Since November, the Israeli government has been offering the same aid package to North American immigrants as it does to immigrants from communities in distress, such as Argentina or the former Soviet Union.
“Aliyah is aliyah is aliyah,” said Landsberg, saying Israel will provide all immigrants to Israel with about $3,300 in cash — the other money comes in housing and job training.
“We need our brothers and sisters here” to offset the demographic challenge of the growing Arab community, he said.
While economic assistance may make it easier for North American Jews to make aliyah, it’s not the reason they move, Birnbaum said.
“They’re not coming to Israel looking for economic opportunity,” Birnbaum said.
“The economy in Israel is far more depressed than the economy in America,” he said. “They’re coming because they have a Zionist feeling.”
However, financial assistance makes “all the difference in the world” for someone to start a life in Israel, he said.
All kinds of Jews give all kinds of reasons for making aliyah.
Some even discover their roots through other cultures: For Matthew Mausner, the impetus came from his work with Native Americans.
An anti-globalization activist and champion for the rights of Native Americans, Mausner was asked about Israel by a Native American who pointed out that he was lucky to have the opportunity to live in his homeland.
“I had never thought of it that way before,” said Mausner, 29, a Yale graduate who consults for Goldman Sachs on Wall Street.
After attending a birthright israel trip, Mausner said he “finally understood what” the Native Americans “were talking about.”
They talk of “sacred places and their connection to the land and their feeling of belonging, and I felt that in Israel,” he said.
Chana Levi Julian, 48, was visiting Israel when a Bedouin tour guide named Younis changed her life.
“He asked me what are you doing in New York,” said Julian, who identifies with the Chabad-Lubavitch movement. “A Jew should be living here in Eretz Yisrael,” Younis continued.
Julian told Younis about the family’s fear of terrorism and, in particular, the anxiety felt by her daughter, Coby, 12.
The two then called Coby, who was back in the Borough Park neighborhood of Brooklyn.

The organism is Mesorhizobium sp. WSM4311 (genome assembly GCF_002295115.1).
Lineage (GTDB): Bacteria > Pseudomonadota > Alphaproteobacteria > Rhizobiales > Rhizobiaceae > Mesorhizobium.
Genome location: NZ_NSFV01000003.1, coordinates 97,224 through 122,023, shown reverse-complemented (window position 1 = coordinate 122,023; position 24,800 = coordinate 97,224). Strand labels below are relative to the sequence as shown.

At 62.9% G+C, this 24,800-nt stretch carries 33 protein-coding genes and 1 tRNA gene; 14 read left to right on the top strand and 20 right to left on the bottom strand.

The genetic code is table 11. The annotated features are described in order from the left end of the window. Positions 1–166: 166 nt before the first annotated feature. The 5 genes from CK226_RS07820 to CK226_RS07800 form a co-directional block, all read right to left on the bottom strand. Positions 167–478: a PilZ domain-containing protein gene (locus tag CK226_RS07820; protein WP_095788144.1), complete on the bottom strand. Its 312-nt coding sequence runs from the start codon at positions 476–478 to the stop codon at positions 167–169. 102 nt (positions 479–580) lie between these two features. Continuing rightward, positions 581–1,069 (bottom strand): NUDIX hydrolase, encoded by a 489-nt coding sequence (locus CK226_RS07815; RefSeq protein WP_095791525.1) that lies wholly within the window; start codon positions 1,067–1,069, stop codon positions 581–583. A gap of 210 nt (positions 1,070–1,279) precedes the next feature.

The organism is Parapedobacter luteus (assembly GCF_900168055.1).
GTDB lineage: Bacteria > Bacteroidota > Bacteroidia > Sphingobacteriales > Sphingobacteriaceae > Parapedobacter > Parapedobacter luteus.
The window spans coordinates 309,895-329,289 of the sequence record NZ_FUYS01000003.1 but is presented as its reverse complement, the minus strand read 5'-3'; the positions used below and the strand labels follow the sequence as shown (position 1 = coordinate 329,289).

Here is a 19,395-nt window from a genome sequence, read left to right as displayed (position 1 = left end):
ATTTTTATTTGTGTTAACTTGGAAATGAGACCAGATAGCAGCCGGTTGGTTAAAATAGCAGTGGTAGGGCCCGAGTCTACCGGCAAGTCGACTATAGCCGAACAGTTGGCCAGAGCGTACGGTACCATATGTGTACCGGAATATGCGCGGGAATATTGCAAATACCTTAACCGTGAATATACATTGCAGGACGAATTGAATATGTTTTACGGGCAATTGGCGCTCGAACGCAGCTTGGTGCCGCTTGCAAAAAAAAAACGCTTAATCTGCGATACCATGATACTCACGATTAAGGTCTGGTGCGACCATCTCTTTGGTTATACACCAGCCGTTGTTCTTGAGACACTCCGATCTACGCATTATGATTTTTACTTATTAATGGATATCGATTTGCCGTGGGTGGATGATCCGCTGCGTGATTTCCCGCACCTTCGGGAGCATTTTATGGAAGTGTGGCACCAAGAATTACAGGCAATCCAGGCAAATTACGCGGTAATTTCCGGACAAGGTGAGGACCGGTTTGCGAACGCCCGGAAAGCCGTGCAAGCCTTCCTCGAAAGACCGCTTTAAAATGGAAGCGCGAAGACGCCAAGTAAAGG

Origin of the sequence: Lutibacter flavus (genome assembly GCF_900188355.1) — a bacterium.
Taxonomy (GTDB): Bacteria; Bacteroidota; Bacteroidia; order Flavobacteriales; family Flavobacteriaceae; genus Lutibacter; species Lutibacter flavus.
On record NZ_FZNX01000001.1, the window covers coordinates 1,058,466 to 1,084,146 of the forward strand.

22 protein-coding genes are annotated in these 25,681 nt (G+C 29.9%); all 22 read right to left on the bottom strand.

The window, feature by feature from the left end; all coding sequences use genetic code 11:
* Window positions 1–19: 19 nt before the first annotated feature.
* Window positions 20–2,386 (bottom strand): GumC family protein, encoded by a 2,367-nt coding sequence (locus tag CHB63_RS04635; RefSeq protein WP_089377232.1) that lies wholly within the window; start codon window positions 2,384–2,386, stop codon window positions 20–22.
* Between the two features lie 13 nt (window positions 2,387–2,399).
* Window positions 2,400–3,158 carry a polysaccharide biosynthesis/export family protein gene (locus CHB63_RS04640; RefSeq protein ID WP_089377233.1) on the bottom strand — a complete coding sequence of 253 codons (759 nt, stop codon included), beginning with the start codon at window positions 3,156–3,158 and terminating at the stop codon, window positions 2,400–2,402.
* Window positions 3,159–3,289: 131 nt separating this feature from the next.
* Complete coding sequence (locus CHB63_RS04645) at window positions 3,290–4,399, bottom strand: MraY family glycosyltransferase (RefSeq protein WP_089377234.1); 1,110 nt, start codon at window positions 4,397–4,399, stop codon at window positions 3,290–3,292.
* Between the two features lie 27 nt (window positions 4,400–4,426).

“There is no safer place in the entire world for a Jew” than Israel, where “God is in charge,” Younis told the child.
To prove his point, Younis hosted the family for a week. The family was easily convinced, and Coby was eager to return to Israel.
Until that time, Julian and her husband had considered aliyah a distant dream.
Younis “is why we’re moving,” she said. “He was God’s messenger.”
Jennifer Klor, 32, of Rochester, decided to move after her husband, Esteban, was offered an economics professorship at Hebrew University.
They wanted to transition while their children, aged 2 and four months, were still young.
Conservative Judaism also factors prominently in the decision for the couple, who met in Israel.
Their wedding in Jerusalem barely took place, due to difficulty obtaining approval from Israel’s Chief Rabbinate, which only certifies Orthodox weddings in Israel.
Conservative Judaism “is a very important part of us, and that was a big frustration of ours when we lived there,” said Klor, whose father, Joel Meyers, is executive vice president of the Rabbinical Assembly, the world association of Conservative rabbis. “We’re hopeful that we can make a more pluralistic society.”
Klor will be working with the local branch of the Conservative movement.
“I know that in Israel there’s a vibrant, dynamic Masorti community,” she said, using the Hebrew term for the Conservative movement. “I feel it’s important to be part of that community, because the epicenter of Jewish life is in Israel.”